By MARY PLUMMER, OnEarth magazine
Andrew Coté tried to sweeten the deal while extolling the virtues of beekeeping to a somber-faced Department of Health panel on Wednesday. He presented a small jar of golden honey from his hives in Manhattan and Brooklyn.
Technically, he was offering them contraband material. Beekeeping is illegal in [skipwords]New York City[/skipwords] -- the result of a change to the city health code enacted in the 1990s, when honey bees were added to a list of prohibited animals such as lions, pit vipers and crocodiles.Coté and about a dozen other beekeepers asked the health board on Wednesday to overturn that rule and allow beekeeping in the city again, without the risk of fines."I think some sweetness in our life is appropriate," said Coté, a founding member of the [skipwords]New York City[/skipwords] Beekeepers Association.Under the proposed change, which was introduced in December, hives would be legal but need to be registered. The Board of Health is expected to review today's public comments and make a decision in March.No one spoke against legalizing bees.Supporters pointed out that bees help pollinate plants and flowers, contributing to healthy harvests. They also touted beekeeping as a rewarding and educational hobby that teaches everything from patience to environmental responsibility."The bees bring so many good things," said Everett Scott, an Upper West Side resident who keeps bees out of state and would like to do it in the city. "Urban beekeeping offers a wonderful way to engage in a dynamic relationship with nature."Under the current rules, bees are labeled by the health department as "naturally inclined to do harm." People keeping bees can be fined $200 to $2,000 per violation. The health department has received 164 bee and wasp complaints since the beginning of 2009.But beekeepers say honey bees aren't aggressors like wasps and hornets."Unless you go up to a beehive and really shake it and disturb it, honey bees are really not out to sting you," said Nadia Johnson, a program coordinator at the nonprofit organization Just Food.Today's hearing follows a growing interest in [skipwords]New York City[/skipwords] beekeeping, which peaked last year with a flurry of media coverage when a bill to eliminate the bee ban was introduced in the city council. When the bill went nowhere, activists turned to the city health department to change the code. Despite current laws, beekeeping has been taking place in hives hidden on rooftops across the city. Several groups teach classes on urban beekeeping, and some members sell honey produced with illegal bees at neighborhood farmers markets.Still, the law discourages some people who would like to take up the hobby. Anna Bridge has wanted to start a beehive since 2004 but has held off because it's illegal."I've had to live vicariously through the bees of others," she said.Beekeeper Grai Rice called today a big step forward. She has been working to help legalize beekeeping for years."I feel like we're at that point where it's going to be made legal," said Rice, adding that she sees beekeeping as a vital step in [skipwords]New York City[/skipwords]'s environmental goals. "It's this incredible, exciting moment that we really can be a green city."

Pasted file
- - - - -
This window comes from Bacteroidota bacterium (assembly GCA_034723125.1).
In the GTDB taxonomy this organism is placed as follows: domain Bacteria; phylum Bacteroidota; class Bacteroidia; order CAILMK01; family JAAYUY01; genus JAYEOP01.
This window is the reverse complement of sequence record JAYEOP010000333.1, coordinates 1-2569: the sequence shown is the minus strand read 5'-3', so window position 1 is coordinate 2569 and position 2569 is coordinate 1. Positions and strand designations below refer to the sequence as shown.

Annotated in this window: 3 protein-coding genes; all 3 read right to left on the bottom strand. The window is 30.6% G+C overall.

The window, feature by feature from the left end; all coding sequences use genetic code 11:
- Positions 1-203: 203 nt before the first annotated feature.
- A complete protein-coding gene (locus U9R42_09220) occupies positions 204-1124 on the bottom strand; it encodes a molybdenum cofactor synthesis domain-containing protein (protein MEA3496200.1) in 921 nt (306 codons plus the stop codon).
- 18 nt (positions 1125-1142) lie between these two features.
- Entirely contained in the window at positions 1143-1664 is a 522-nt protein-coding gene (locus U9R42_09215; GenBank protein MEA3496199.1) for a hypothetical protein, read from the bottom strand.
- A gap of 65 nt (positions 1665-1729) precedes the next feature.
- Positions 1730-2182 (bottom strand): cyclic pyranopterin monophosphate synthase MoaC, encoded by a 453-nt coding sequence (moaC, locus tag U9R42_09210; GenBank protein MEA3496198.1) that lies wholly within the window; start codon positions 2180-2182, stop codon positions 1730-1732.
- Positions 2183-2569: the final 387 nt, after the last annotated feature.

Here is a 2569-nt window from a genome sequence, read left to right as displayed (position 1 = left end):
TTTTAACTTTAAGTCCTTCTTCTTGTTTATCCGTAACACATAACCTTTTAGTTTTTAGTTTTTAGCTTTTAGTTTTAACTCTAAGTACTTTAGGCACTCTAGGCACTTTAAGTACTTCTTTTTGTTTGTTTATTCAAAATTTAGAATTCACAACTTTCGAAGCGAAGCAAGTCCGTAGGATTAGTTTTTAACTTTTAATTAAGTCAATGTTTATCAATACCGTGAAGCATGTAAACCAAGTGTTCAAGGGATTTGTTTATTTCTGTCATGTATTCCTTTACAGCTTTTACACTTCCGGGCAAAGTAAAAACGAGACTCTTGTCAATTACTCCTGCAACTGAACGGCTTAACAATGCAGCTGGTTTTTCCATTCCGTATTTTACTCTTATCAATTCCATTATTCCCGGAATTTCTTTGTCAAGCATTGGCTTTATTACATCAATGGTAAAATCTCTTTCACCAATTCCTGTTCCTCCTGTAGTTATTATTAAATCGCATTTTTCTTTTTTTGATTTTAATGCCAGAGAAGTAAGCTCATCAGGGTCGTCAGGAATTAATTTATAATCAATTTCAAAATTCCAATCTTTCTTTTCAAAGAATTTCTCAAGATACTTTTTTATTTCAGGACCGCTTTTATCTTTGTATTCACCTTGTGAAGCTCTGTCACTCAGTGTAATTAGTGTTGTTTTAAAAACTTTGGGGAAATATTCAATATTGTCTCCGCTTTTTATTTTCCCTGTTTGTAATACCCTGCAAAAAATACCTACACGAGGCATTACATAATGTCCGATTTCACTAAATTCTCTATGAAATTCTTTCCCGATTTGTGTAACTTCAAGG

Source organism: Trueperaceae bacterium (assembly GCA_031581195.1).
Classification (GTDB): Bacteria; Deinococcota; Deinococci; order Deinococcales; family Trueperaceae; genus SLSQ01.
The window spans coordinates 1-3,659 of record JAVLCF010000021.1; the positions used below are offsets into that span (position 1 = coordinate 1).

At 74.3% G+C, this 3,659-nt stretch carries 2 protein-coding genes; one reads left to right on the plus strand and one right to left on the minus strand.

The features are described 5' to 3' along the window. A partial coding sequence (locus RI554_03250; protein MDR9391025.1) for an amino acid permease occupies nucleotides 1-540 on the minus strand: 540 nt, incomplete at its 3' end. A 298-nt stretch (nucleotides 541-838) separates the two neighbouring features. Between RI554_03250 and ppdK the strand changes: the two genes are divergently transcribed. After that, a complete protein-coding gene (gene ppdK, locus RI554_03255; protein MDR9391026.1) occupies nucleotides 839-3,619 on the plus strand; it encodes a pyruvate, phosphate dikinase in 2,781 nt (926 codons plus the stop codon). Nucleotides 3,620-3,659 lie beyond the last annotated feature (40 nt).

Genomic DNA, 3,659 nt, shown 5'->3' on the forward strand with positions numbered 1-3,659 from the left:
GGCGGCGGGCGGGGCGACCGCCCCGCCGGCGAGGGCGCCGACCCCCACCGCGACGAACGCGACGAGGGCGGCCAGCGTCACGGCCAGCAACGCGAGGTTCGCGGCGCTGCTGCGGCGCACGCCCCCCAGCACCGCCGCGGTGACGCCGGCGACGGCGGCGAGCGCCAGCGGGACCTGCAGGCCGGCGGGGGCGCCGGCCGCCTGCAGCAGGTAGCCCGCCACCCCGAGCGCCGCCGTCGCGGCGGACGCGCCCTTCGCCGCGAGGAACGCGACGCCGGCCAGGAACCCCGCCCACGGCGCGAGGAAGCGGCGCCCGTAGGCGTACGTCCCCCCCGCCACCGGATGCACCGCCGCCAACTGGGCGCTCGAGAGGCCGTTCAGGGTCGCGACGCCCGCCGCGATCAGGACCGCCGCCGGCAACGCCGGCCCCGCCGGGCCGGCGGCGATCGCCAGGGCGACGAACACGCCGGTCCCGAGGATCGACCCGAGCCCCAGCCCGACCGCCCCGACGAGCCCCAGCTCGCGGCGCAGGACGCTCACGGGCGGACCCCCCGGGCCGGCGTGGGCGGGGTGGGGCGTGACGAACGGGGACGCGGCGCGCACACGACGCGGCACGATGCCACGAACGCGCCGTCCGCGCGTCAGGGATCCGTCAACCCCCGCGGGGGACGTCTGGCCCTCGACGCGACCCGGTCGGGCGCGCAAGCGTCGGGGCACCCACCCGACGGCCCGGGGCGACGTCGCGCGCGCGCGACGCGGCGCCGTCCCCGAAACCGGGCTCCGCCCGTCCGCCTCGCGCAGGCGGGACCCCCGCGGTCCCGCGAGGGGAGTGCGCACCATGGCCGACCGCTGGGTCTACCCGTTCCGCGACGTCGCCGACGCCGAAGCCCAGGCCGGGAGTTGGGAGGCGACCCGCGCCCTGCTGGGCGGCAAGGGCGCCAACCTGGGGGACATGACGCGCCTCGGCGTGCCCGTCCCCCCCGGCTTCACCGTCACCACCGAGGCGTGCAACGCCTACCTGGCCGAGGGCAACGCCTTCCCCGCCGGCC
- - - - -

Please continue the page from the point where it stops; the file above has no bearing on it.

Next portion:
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Mary Plummer originally wrote this article for OnEarth Magazine. She is an independent journalist living in [skipwords]New York City[/skipwords]. Her work has been published in UWIRE, The Orange County Register, and The Yomiuri Shimbun, which is published twice daily in Japan with a circulation of more than 14 million. She was born in Anchorage, Alaska.